American author Benjamin Kane Ethridge has taken the horror world by storm with his first novel Black & Orange tieing the win for Superior Achievement in a First Novel at last year’s Bram Stoker Awards. Ben is holding an online tour for his novel in December and I recently interviewed him about the book and his passion for the horror genre:
Let’s start with the most important question first – what are you working on now? Any new books in the works?
Oh boy. I actually have a few books I’m priming in some form. There’s DUNGEON BRAIN, which is in submissions with a couple major publishers. There’s THE ENDING STREET, which is eagerly awaiting my editor’s pen. And then there’s the sequel to my first novel BLACK & ORANGE entitled NOMADS, which is getting a once over before I send it to my Alpha-Dog, Michael Louis Calvillo.
It’s so honest. What could be truer than our blood, our guts, our disgustingness from within our bodies and minds? Most other genres can only flirt with such topics that tap pure humanness. Horror reminds us of the worst possible outcomes for existence: we can live badly or die badly, and for some poor souls, both. That distinction is fascinating to me and it goes beyond entertainment’s normal effect. For instance, do you lose sleep over a nice romantic comedy or action picture? No, you consume the product, perhaps enjoy the experience, and leave it somewhere back in time. Horror you take forward. It goes with you a while. So there’s no debating the genre is some powerful, long-lasting stuff.
Your novel Black & Orange tied the win for Best First Novel at last year’s Bram Stoker Awards. Saying you must have been beside yourself would have to be an understatement? The achievement must have opened many doors for you?
Yes, without doubt. I think the striking difference would be I’ve been asked to contribute to certain publications, rather than going through the normal submission process. It’s wonderful to have my work really considered with eyes wide open, because, as we all know, it can be quite difficult to rise to the top of the slushies.
How did the concept for Black & Orange come about – and why a Halloween novel?
I wanted to approach Halloween from a Dark Fantasy angle, but I also wanted to write a book for adults to enjoy. The holiday has been harvested endlessly in name of Horror, and it can always provide that spookiness that’s near and dear to our hearts, but what of this other world, this spirit world, that opens up that night? Exploring that was my primary goal.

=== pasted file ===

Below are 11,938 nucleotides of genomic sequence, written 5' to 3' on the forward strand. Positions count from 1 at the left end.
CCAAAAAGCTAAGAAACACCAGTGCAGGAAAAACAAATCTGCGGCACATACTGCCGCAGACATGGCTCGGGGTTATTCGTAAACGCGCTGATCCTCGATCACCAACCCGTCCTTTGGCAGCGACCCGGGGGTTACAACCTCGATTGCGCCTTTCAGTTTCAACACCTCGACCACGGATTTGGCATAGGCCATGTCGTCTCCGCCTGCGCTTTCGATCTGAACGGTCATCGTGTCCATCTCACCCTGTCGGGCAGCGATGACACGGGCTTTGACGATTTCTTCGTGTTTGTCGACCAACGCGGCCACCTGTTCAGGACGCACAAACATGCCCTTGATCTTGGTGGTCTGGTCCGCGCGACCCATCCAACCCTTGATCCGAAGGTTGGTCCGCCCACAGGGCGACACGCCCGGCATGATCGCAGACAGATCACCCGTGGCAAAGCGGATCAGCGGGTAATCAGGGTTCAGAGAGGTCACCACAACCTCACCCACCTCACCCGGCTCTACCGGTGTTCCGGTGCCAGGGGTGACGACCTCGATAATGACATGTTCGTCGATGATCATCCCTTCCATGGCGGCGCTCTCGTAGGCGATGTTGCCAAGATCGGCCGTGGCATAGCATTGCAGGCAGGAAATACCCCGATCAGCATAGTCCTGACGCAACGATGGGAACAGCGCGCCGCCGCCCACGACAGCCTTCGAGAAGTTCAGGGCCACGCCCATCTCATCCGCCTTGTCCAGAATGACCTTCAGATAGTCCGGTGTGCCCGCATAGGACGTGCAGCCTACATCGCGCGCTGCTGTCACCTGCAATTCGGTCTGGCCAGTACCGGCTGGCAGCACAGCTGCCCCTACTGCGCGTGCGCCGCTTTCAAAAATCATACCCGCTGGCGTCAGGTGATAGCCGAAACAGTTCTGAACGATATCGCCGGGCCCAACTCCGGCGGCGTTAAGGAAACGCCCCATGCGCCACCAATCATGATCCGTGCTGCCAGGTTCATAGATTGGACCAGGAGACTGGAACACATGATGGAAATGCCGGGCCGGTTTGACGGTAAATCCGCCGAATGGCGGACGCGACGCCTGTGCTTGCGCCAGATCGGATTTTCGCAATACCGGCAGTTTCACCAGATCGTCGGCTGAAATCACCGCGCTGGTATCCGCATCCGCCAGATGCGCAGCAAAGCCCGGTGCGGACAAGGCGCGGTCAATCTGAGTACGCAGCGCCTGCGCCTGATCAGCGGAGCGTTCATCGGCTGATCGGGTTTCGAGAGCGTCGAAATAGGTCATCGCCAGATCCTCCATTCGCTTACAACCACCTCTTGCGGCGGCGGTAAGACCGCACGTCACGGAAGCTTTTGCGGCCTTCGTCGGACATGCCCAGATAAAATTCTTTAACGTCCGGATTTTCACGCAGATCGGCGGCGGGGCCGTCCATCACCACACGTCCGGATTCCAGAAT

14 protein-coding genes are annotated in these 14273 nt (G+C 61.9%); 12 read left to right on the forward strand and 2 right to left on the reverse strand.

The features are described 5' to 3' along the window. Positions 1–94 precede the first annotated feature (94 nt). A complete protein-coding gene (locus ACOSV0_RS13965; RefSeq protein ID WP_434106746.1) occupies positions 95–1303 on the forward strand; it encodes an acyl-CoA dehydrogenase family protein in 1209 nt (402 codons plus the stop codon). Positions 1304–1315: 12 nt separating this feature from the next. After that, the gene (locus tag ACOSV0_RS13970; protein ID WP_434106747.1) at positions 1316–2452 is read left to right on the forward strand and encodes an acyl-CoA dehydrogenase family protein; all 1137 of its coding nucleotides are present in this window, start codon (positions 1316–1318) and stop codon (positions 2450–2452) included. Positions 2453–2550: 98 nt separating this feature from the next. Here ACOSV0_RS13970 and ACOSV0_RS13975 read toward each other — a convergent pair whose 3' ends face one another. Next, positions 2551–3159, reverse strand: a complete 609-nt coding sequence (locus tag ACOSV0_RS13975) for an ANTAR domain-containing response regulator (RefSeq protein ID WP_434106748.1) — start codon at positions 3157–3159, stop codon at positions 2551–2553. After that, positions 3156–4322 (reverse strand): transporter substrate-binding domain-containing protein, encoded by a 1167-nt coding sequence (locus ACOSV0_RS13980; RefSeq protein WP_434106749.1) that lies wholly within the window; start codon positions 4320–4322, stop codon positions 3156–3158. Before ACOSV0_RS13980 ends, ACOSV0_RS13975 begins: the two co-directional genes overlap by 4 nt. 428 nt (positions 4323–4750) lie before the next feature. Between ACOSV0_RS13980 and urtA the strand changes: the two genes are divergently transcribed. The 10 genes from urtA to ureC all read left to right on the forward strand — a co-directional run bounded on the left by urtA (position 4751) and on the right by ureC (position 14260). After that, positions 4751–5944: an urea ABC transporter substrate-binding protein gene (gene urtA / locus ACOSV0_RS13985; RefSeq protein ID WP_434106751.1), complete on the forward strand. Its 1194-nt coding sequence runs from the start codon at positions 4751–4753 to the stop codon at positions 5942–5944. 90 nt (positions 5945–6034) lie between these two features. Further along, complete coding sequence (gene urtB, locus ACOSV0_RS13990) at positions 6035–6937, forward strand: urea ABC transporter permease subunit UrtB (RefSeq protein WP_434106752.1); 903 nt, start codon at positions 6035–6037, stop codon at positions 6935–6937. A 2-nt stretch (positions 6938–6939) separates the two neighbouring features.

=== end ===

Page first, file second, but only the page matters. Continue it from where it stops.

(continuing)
What does Halloween mean to you?
It’s evolved of course. First, it was about the spookiness that blew its cold breath down my neck. Second, trick or treating. Third, getting the perfect costume to wear to school. Fourth, tying one on at as many great parties as I could stagger into on a given October. And now… well, months after the holiday I have a little girl who can’t stop obsessing about pumpkins and scary witches, so my reason has reverted back to the spookiness, which is a nice place to return to.
Have you been published before and if so where?
Before my novel I had a string of short stories appear in various magazines, e-zines, and other publications of that sort. My latest was in an anthology called Ante Mortem. The story is called “From the Bowels.” And never fear, the story’s just as repugnant as the title would suggest. I was in a strange, Freudian mood when I wrote that one.
You’ve published collaborative works with Michael Louis Calvillo – how do you actually go about creating a work with another author when each author’s voice is so different?
Michael and I work extremely well together. Our goals with language and creativity meet at a golden center. It’s been a while since we’ve written anything jointly, but I surely miss it because doing so reminds me where my thoughts go when pushed in another direction. I lay down a rhythm and he plays a lead over it. Sometimes we harmonize, and sometimes we hit a dissonance, but it always turns out to be a fulfilling process in the end. Our urban fantasy ORDER OF DEATH was an amazing journey. We haven’t found a publisher for it yet, but in time we will, and I do hope we can return to that world soon.
What’s your day job? On your site it says you monitor California’s waterways? Have you ever considered using your job as a reference in your writing?
Definitely. The most horrific places I encounter in water compliance takes me to wastewater treatment plants and other sewer related monsters. There is plenty of fodder for the icky and terrifying in those locales!
Bad Moon Books is well regarded in the small horror press. How was it working with them? What is it about Bad Moon that makes them so good to work with?
Bad Moon wants everybody to be completely happy with the finished product. That’s something you don’t often get from some larger presses because they’re concerned with putting out the most saleable product at all costs to creativity and vision. The hard working staff at Bad Moon Books become your friends in an instant, which I value greatly above all else.
Do you have any advice for aspiring authors?
If you’re on the correct path, every marker on the writer’s journey is a place of varying discontent. An absolutely content writer is the truest fiction I can conceive of. Delusions work wonders for island-bound souls, so choose your mindset wisely, and do remember that being a tad miserable about your situation means the wheels are moving and you’re still looking in the rearview mirrors thinking “Where the hell am I? Where am I going next?” That’s the driver’s seat all writers should sit in.
To learn more about Ben’s writing visit his website : http://www.bkethridge.com/ or his blog http://benjikane.livejournal.com/